COVID-19: Concerns about Reopening Schools
COVID-19: Concerns about Reopening Schools
The CDC published guidelines to help schools and administrators reopen safely. Child health experts around the country acknowledge the difficulties that schools will face when reopening and how returning kids could spread the virus. A recent survey found that 70% of parents believe it is risky for schools to reopen in the fall, with Black and Hispanic parents voicing more concerns than their white counterparts.
- While more evidence is needed on children’s transmission of COVID-19, the risk of reopening schools is greater in places with widespread community transmission.
- Schools need major modifications in order to reopen, including masks, disinfection, physical distancing protocols and a combination of in-person and virtual learning.
- A recent USC Center for Health Journalism webinar, produced under a NIHCM Foundation grant, discusses the latest developments in the debate over reopening schools.
School shutdowns in the spring have likely saved tens of thousands of lives from COVID-19, but closing schools harms children’s health, economic well-being and the academic achievement of children in the short and long-term.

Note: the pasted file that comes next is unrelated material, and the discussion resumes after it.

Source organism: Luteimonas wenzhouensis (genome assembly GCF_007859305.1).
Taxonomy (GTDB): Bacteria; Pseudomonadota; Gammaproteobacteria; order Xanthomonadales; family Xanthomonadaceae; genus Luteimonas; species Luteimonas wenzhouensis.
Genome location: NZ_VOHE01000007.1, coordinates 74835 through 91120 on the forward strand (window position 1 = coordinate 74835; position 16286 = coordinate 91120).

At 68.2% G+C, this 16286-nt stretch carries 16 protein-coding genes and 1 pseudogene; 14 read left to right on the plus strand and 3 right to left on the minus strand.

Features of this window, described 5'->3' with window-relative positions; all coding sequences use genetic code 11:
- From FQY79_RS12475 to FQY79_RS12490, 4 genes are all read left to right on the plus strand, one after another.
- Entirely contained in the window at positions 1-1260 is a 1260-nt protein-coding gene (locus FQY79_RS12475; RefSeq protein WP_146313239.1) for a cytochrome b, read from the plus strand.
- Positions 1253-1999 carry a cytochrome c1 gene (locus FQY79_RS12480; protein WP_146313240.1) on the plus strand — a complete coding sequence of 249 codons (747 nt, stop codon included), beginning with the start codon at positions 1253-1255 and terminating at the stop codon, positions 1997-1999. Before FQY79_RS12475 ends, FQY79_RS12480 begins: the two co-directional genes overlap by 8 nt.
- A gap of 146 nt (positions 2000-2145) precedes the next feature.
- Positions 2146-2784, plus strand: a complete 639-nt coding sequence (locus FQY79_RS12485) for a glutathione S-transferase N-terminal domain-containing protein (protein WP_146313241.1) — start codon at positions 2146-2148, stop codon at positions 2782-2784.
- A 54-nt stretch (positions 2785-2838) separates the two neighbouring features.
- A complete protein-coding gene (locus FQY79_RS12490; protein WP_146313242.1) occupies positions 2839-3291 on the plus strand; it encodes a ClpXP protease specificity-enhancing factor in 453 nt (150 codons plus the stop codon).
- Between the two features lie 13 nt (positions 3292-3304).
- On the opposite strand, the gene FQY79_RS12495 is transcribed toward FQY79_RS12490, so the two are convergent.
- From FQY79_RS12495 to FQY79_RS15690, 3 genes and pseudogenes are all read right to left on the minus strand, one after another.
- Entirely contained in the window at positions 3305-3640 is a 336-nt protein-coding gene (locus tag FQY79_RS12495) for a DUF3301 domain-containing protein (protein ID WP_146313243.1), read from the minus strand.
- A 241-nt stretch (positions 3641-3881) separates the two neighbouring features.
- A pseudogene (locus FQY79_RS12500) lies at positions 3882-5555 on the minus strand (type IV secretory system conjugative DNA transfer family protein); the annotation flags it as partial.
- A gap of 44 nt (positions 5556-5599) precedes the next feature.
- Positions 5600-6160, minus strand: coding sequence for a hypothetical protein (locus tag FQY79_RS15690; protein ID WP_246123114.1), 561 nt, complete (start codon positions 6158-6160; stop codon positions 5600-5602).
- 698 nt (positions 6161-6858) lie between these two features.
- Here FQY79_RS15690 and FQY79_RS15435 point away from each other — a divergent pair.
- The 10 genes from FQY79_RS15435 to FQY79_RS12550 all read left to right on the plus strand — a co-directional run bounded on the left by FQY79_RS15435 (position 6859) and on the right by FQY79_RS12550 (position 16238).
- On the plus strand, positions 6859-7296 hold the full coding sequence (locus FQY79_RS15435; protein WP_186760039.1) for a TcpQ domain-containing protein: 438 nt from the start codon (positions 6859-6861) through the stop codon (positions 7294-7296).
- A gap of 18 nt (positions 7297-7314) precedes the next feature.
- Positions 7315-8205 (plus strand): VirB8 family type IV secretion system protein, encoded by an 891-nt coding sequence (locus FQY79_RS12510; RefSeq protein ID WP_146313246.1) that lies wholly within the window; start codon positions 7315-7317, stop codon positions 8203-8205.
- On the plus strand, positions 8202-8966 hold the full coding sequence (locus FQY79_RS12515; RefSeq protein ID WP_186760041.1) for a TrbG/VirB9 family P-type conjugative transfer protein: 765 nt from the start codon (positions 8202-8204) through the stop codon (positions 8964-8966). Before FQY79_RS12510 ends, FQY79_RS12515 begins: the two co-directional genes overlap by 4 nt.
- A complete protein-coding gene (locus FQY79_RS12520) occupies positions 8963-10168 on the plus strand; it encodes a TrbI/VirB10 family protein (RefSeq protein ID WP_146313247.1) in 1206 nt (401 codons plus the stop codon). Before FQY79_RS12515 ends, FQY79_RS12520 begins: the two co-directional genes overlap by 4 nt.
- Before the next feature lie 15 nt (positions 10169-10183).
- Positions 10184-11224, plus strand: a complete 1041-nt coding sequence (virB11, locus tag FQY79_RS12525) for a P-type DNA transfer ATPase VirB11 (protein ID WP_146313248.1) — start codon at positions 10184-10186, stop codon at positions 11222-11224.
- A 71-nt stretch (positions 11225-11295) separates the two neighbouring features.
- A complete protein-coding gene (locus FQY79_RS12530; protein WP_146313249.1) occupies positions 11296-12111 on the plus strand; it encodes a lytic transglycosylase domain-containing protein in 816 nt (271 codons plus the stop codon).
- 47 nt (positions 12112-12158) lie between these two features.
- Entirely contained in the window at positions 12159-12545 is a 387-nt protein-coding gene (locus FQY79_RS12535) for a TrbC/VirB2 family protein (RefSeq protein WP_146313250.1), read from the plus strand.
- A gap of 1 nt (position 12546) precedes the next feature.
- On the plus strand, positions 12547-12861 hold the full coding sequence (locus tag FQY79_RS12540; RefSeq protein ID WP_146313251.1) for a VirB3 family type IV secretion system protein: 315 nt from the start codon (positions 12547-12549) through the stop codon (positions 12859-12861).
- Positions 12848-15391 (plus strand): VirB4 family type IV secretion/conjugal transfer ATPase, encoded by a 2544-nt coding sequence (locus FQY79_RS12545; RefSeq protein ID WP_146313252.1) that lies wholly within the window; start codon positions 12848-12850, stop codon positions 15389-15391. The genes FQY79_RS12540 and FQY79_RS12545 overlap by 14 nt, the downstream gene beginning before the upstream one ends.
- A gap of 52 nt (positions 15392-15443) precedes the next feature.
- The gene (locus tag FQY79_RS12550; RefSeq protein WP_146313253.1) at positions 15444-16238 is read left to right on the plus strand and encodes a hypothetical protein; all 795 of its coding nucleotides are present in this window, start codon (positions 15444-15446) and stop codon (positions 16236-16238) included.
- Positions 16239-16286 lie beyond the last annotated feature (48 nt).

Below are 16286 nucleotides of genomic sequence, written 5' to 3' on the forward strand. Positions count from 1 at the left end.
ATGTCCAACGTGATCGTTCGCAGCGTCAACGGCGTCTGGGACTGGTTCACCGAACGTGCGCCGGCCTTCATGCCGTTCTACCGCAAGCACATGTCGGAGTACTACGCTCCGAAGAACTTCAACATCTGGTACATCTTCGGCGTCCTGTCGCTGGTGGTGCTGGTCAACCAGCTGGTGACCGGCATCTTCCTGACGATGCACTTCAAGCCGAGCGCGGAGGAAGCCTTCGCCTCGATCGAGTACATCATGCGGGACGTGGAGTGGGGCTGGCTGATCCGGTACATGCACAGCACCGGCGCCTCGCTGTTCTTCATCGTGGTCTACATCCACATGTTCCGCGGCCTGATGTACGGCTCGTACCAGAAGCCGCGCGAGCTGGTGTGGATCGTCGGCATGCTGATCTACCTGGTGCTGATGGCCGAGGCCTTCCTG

- A McKinsey report shows how school shutdowns could exacerbate existing achievement gaps due to greater learning loss among low-income, Black and Hispanic students.
- When schools and daycares closed, 40% of parents lost income due to the increased child care responsibilities. 72% of parents said the government has not done enough to help with child care challenges; so, they have needed to improvise.
- Only 32% of companies that are returning to work have plans for employees’ child-care needsm even as many schools postpone reopening full time.
Programs are focusing on children and families’ needs in response to the pandemic:
- A program supported by Blue Cross Blue Shield of Michigan will introduce a mental health and well-being component to help children better manage emotions.
- The BlueCross BlueShield of Tennessee Foundation is a funder for a Chattanooga community partnership that will provide free home internet and equipment for kids in need.
- Blue Cross Blue Shield of North Carolina supports an initiative that aims to improve children’s health and well-being by working with employers to create family friendly policies.
Housing Insecurity is a Growing Problem
The rental housing crisis was growing before the pandemic, leaving many of America’s renters vulnerable when coronavirus hit. Now a cliff is approaching for millions of American renters as eviction protections expire.
- Some experts warn that we could see 20 to 28 million people facing eviction between now and September.
- Black and Latinx families are projected to bear the brunt of the impending mass eviction crisis, with Black women facing the greatest threat of losing their homes.
The economic downturn and eviction crisis could also lead to an increase in the number of individuals and families experiencing homelessness, with one researcher projecting a 40-45% increase this year. This will add to the challenges of managing the spread of COVID-19, as experiencing homelessness can worsen existing health problems, cause new ones and make treating all conditions more challenging.